California Governor Jerry Brown signed into law today the Homeowner Bill of Rights to help struggling Californians keep their homes. This law aims to avoid foreclosure where possible to help stabilize California's housing market and prevent the other negative effects of foreclosures on families, communities, and the economy. The new law will generally prohibit lenders from engaging in dual tracking, require a single point of contact for borrowers seeking foreclosure prevention alternatives, provide borrowers with certain safeguards during the foreclosure process, and provide borrowers with the right to sue lenders for material violations of this law.
The Homeowner Bill of Rights has four major components:
Prohibiting “dual track” foreclosures that occur when a servicer continues foreclosure while also reviewing a homeowner’s application for a loan modification;Creating a single point of contact for homeowners who are negotiating a loan modification;
Expanding notice requirements that must be provided to a borrower before taking action on a loan modification application or pursuing foreclosure; andAllowing injunctions against foreclosure until violations are corrected and permitting civil penalties against servicers that file multiple, inaccurate mortgage documents or commit reckless or willful violations of law.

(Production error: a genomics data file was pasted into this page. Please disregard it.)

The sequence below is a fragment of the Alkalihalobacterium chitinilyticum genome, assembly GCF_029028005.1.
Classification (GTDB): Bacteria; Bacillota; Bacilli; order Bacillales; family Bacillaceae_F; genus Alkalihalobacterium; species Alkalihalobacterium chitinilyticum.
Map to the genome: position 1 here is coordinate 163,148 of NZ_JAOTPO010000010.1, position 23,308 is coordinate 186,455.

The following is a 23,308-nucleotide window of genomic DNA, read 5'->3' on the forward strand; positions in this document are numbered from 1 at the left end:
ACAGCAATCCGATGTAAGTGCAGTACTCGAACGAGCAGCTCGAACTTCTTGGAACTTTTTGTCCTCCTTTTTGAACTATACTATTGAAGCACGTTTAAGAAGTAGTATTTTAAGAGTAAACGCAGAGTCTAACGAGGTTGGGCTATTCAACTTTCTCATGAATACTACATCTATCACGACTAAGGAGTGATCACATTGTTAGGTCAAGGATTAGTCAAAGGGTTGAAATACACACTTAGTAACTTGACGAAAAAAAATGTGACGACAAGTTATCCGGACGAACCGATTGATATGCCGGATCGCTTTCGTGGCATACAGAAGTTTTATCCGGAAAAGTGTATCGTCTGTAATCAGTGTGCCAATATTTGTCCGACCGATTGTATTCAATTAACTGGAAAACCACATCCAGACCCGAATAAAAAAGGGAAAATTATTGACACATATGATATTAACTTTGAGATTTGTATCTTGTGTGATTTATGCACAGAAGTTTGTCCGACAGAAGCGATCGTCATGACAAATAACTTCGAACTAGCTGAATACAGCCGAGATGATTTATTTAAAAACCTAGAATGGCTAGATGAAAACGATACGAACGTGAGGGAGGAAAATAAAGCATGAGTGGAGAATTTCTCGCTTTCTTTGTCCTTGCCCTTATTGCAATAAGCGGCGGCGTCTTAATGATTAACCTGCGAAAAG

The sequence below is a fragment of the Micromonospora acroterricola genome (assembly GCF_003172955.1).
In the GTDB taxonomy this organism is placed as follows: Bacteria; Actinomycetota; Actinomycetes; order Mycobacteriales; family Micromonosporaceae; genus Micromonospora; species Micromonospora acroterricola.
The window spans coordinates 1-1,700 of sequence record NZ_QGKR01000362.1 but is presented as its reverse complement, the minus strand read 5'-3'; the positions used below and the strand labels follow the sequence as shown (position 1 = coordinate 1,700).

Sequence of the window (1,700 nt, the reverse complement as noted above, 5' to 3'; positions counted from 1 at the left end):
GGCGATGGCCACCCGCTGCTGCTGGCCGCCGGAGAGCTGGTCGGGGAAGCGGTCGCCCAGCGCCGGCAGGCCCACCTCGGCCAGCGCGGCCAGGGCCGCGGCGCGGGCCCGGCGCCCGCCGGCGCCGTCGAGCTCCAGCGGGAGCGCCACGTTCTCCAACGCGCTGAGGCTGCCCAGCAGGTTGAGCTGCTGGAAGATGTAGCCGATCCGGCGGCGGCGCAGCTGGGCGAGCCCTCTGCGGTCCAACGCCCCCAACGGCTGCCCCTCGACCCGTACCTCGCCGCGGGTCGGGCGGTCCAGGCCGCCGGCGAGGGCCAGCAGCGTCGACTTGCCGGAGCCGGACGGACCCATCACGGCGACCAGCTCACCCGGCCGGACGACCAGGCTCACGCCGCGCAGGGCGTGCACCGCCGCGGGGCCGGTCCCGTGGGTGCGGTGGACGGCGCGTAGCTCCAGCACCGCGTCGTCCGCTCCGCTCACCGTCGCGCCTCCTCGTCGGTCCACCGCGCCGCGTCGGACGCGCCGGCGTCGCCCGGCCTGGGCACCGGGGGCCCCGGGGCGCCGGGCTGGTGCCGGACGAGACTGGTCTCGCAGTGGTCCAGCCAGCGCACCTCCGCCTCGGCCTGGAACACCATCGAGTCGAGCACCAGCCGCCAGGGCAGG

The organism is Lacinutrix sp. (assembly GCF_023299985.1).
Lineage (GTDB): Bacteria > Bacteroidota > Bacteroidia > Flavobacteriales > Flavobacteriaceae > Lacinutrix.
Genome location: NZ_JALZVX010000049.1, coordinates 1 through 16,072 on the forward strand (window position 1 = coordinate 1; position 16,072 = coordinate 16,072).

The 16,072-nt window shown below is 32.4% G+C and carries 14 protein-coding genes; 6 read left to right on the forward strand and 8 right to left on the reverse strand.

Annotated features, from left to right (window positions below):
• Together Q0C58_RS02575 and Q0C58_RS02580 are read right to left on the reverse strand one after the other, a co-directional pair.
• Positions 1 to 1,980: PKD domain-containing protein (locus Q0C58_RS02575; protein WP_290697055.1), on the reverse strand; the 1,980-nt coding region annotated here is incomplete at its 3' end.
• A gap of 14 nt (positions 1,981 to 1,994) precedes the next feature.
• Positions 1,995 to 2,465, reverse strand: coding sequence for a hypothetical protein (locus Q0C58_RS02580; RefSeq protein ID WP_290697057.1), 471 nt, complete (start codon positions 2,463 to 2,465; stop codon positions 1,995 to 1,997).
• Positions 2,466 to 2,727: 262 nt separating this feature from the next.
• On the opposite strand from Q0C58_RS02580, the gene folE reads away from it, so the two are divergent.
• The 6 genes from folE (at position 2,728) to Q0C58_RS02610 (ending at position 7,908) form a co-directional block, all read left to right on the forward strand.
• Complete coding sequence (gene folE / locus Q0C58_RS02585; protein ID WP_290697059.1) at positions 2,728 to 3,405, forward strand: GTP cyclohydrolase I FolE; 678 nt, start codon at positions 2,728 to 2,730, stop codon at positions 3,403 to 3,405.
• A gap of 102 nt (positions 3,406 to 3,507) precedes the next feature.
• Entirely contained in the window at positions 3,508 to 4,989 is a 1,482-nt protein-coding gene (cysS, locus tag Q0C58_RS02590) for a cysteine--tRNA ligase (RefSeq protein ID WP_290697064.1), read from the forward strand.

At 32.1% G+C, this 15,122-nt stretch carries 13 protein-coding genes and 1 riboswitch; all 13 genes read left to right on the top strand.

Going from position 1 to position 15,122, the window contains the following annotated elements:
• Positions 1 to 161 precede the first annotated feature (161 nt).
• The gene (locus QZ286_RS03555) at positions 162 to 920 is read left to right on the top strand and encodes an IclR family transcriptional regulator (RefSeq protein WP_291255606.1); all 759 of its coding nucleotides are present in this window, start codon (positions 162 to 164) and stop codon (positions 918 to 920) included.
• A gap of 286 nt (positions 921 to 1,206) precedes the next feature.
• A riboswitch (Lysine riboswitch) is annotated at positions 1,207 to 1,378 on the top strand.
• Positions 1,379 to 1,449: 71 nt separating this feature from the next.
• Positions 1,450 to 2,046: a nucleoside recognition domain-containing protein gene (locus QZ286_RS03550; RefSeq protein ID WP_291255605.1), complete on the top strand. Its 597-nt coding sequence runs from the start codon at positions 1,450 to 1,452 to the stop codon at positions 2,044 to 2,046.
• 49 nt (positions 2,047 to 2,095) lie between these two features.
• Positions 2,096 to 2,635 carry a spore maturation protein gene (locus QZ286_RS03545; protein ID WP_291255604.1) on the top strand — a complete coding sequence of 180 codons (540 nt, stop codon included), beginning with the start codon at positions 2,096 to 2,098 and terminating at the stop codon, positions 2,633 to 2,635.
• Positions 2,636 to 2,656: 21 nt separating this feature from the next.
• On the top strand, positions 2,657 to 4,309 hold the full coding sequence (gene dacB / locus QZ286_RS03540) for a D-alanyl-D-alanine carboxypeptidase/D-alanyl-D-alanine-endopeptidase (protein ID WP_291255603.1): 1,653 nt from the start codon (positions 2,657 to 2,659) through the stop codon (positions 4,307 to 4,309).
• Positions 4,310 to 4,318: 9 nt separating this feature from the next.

These new laws make California the first state in the nation to take provisions in the National Mortgage Settlement, which covered the nation’s five largest mortgage loan servicers, and apply those rules to all mortgage servicers.
C.A.R. opposed this well-intentioned legislation because it will encourage the filing of lawsuits intended for delay and further discourage lending.
While C.A.R. is disappointed in the final outcome, the good news is that what has passed is a much-improved version of the package of bills initially sponsored by the Attorney General, which would have originally halted ALL foreclosures, drying up both REO inventory and even short sales.
C.A.R. will continue to fight for the thoughtful, balanced reform of the foreclosure process. For example, C.A.R. is sponsoring AB 1745 (Torres) which prohibits “dual tracking” to prevent lenders from selling a property at a foreclosure sale if a short sale has already been approved. C.A.R. has also worked cooperatively with the Attorney General on several of the bills in her “bill of rights.”
The law will go into effect January 1, 2013. For full text of the bills, visit: http://leginfo.ca.gov/bilinfo.html.